Semantic Whitespace

No, this isn’t a blog posting about Python and its use of whitespace to denote statement blocks. This is actually a post about when whitespace matters in C++. It doesn’t happen particularly often, but whitespace can be important.

To understand why it may be important, you need to have an understanding of how lexers typically work. The general purpose of a lexer is to take a stream of source code as input, and spit out a stream of tokens as output. These tokens are a generalized representation of the source code which are used as input into a parser. The parser can take these tokens and match them against patterns (the grammar) to further compile your program. At least, this is the 50,000 foot overview of how a compiler works. Armed with this basic knowledge, we can continue the discussion.

Generally speaking, whitespace isn’t particular important to C++ — it gets eaten by the lexer, so the parser never sees it. However, in order for whitespace to be ignored by the lexer, the language needs to follow some simple rules. The rule of thumb is: the lexer is greedy. That means the lexer will prefer longer patterns to shorter ones when attempting to tokenize text. That means the token “aa” is generated instead of two tokens “a” and “a”. This makes sense, if you think about it. Or else, how would the parser ever be able to make sense of a++ + ++b? Without the lexer being greedy, that expression would end up being seven tokens long (identifier,+,+,+,+,+,identifier) instead of five (identifier,++,+,++,identifier) and the parser’s job would be significantly more difficult.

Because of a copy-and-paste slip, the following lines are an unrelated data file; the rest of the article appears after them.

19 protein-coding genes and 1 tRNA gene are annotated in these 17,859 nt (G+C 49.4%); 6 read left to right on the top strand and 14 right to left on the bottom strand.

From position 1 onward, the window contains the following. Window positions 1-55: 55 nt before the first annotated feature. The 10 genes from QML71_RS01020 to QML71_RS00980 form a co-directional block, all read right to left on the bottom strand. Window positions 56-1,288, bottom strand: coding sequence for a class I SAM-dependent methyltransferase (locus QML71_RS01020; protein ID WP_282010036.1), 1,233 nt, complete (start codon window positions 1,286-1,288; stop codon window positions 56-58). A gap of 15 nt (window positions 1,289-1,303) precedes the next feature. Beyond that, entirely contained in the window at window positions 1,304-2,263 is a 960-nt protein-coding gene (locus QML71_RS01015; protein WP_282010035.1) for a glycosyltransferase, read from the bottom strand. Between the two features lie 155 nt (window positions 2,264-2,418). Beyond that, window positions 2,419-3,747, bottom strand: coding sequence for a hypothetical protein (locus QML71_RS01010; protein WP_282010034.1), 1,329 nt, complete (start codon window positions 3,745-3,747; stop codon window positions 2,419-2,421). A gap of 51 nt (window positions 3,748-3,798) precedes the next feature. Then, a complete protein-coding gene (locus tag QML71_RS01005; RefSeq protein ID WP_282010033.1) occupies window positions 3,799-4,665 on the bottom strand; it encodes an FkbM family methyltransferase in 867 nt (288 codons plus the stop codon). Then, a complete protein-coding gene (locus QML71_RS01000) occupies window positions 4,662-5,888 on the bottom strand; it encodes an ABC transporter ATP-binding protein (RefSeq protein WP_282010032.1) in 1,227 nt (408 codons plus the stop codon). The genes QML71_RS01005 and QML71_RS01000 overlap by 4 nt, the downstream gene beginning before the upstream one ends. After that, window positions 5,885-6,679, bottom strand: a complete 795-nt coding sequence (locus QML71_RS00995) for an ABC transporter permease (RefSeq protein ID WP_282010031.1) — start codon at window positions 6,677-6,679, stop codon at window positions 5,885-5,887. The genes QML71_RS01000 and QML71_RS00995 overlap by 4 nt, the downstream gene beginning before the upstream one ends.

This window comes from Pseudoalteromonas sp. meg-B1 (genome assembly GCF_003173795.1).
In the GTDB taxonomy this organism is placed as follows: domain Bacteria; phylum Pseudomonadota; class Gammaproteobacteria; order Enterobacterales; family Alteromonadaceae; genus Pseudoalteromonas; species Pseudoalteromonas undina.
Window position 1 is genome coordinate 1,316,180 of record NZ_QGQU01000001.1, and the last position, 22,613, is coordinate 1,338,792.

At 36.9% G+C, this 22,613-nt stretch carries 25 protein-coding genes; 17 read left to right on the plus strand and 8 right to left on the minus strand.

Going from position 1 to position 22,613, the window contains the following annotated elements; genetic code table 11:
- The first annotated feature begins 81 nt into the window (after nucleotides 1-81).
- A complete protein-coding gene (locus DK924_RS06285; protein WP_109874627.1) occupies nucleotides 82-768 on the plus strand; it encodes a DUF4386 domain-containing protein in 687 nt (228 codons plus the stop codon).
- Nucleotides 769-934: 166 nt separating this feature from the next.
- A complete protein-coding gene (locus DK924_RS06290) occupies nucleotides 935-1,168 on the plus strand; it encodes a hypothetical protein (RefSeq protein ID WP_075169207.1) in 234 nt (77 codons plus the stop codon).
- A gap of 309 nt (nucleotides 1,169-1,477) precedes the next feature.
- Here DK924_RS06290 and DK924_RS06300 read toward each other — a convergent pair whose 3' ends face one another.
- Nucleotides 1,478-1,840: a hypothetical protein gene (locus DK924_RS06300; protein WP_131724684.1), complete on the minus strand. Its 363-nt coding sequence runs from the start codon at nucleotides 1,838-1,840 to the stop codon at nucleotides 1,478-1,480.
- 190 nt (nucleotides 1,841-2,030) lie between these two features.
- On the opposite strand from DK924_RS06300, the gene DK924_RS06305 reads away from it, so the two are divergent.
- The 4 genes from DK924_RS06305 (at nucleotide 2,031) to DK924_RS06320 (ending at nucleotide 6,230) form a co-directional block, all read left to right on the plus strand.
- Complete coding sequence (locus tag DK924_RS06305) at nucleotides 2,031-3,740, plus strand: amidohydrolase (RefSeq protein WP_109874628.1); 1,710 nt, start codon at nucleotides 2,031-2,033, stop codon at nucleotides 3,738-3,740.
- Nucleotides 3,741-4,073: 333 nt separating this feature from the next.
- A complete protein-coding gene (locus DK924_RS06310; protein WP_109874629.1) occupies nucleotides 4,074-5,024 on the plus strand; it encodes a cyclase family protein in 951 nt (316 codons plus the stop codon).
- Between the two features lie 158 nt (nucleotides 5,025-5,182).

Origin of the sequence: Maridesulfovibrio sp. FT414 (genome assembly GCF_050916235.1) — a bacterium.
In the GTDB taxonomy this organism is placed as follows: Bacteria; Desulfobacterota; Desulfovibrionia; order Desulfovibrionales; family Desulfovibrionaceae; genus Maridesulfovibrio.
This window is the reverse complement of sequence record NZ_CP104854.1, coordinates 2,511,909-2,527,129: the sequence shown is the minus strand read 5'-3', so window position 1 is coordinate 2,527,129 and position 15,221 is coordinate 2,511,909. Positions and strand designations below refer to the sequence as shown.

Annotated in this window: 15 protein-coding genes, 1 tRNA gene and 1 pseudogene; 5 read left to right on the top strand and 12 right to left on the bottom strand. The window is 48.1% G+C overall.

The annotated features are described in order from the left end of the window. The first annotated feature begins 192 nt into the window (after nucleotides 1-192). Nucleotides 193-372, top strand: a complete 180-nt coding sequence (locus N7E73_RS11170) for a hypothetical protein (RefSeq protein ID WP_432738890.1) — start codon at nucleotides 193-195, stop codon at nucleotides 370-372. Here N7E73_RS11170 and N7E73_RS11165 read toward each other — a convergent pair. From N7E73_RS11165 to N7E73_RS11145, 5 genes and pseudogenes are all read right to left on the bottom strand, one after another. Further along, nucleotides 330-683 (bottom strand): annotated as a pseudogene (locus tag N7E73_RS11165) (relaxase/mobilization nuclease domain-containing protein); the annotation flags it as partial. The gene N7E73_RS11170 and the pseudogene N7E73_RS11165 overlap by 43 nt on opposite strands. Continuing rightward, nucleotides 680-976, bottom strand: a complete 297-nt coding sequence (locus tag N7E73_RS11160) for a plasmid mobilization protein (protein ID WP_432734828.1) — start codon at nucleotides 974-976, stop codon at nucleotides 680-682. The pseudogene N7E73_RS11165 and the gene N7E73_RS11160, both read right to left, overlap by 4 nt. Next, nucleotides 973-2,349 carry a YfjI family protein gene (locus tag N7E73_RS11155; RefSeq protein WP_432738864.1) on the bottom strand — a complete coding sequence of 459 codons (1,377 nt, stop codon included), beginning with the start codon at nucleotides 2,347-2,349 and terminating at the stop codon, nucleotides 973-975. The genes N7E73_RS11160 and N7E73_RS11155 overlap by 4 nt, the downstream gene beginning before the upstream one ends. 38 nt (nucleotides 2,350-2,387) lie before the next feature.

Generally speaking, this doesn’t matter to programmers. The lexer does its thing, the parser is happy with the output, and all is right with the world. However, there is at least one case where understanding this is important to the programmer: templates. In C++, template syntax uses < and > to bracket template argument lists. For simple templates, this isn’t an issue. However, for a template that includes a secondary template, this is actually quite important.

Consider these two declarations of a vector of vectors of strings:
1) std::vector< std::vector< std::string > > foo;
2) std::vector> foo;

Notice the closing angle brackets, and the fact that there are two of them? Given that the lexer is greedy, these two declarations lex differently.
1) identifier, ::, identifier, <, identifier, ::, identifier, <, identifier, ::, identifier, >, >, idenfitier;
2) identifier, ::, identifier, <, identifier, ::, identifier, <, identifier, ::, identifier, >>, idenfitier;

This is where whitespace becomes semantically important in C++. If you fail to have the space between the angle brackets, the lexer will produce the right-shift operator (>>), which the parser will not interpret properly. Thus, the declaration is not strictly legal without the space between the two angle brackets.

Some compilers are smart enough to handle this erroneous syntax, however, they are not required to. It is certainly not something you should rely on. To be safe, you should always put a space between the template argument angle brackets. However, all is not lost. The latest C++ specification (typically referred to as C++0x) addresses this common pitfall by requiring parsers to interpret multiple right angle brackets as closing the template argument list when is it reasonable.

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